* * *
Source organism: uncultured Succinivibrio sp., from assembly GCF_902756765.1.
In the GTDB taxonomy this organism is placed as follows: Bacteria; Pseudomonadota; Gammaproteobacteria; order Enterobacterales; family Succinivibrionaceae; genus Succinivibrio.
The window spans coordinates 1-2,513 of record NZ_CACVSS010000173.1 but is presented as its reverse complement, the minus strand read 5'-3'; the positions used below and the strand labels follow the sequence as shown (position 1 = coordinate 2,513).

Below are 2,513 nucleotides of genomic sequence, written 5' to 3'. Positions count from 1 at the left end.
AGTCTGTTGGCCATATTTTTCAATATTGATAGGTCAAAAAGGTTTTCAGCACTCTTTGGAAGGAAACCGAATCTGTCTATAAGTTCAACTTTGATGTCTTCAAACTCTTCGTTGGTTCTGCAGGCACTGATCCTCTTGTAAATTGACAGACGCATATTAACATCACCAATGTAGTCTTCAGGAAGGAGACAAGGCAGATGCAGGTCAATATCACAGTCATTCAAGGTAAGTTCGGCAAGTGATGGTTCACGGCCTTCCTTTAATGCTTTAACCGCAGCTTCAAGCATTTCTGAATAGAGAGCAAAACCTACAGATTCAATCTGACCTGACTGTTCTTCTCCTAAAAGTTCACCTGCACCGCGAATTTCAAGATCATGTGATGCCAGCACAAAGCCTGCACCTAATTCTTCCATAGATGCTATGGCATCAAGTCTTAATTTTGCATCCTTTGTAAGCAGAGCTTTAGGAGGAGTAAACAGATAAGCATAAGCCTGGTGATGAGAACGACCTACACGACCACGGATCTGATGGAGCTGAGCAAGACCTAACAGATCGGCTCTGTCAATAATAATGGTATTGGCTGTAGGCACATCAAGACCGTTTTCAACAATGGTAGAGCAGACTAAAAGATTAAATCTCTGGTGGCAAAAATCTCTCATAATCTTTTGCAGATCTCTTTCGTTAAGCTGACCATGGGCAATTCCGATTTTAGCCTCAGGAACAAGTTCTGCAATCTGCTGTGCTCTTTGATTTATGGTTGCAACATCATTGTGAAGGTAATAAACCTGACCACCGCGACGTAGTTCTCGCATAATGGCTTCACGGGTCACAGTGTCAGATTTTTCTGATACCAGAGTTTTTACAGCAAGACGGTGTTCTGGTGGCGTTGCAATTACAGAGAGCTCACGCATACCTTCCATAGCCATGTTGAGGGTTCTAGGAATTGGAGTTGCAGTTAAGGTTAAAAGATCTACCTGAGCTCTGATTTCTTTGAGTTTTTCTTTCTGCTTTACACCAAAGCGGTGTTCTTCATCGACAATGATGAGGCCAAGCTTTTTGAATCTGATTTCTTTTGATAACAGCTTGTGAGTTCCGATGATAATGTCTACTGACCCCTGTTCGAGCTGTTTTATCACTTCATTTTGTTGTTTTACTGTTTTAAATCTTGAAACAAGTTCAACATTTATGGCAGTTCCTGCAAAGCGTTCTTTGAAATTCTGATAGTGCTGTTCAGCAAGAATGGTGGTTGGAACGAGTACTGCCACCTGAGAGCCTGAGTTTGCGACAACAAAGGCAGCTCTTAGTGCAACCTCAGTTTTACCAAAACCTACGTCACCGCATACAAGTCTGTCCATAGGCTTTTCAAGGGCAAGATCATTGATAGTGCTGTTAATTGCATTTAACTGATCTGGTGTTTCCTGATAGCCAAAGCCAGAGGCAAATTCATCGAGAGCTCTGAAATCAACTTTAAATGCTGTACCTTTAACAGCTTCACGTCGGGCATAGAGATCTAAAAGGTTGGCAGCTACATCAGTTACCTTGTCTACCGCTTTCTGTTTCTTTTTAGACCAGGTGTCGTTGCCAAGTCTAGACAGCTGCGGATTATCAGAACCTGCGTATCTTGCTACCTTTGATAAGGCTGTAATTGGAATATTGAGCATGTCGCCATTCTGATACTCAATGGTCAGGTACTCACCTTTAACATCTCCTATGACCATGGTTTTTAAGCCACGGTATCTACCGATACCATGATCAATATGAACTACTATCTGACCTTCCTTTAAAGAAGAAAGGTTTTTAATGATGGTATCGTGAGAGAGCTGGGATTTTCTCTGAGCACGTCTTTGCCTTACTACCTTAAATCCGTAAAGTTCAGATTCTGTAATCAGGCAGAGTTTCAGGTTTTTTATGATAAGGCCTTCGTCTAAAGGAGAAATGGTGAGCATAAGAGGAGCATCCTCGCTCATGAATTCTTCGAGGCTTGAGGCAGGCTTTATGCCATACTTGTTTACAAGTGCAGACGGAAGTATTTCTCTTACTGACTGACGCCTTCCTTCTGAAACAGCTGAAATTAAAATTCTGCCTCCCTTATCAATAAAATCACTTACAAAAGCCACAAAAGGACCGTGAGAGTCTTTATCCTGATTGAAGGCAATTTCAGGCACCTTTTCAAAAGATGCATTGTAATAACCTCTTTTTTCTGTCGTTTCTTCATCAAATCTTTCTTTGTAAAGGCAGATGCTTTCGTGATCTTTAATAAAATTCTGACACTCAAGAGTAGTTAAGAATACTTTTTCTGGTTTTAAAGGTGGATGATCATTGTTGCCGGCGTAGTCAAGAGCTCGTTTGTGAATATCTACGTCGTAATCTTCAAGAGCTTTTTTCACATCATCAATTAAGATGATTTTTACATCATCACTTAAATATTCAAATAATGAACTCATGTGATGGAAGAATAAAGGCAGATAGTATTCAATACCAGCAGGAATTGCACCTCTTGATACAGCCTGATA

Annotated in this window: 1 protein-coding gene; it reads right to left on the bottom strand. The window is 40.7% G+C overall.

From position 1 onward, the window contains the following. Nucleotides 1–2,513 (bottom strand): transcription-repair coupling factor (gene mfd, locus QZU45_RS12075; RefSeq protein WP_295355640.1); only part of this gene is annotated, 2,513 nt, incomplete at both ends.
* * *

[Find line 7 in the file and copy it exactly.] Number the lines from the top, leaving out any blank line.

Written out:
From position 1 onward, the window contains the following. Nucleotides 1–2,513 (bottom strand): transcription-repair coupling factor (gene mfd, locus QZU45_RS12075; RefSeq protein WP_295355640.1); only part of this gene is annotated, 2,513 nt, incomplete at both ends.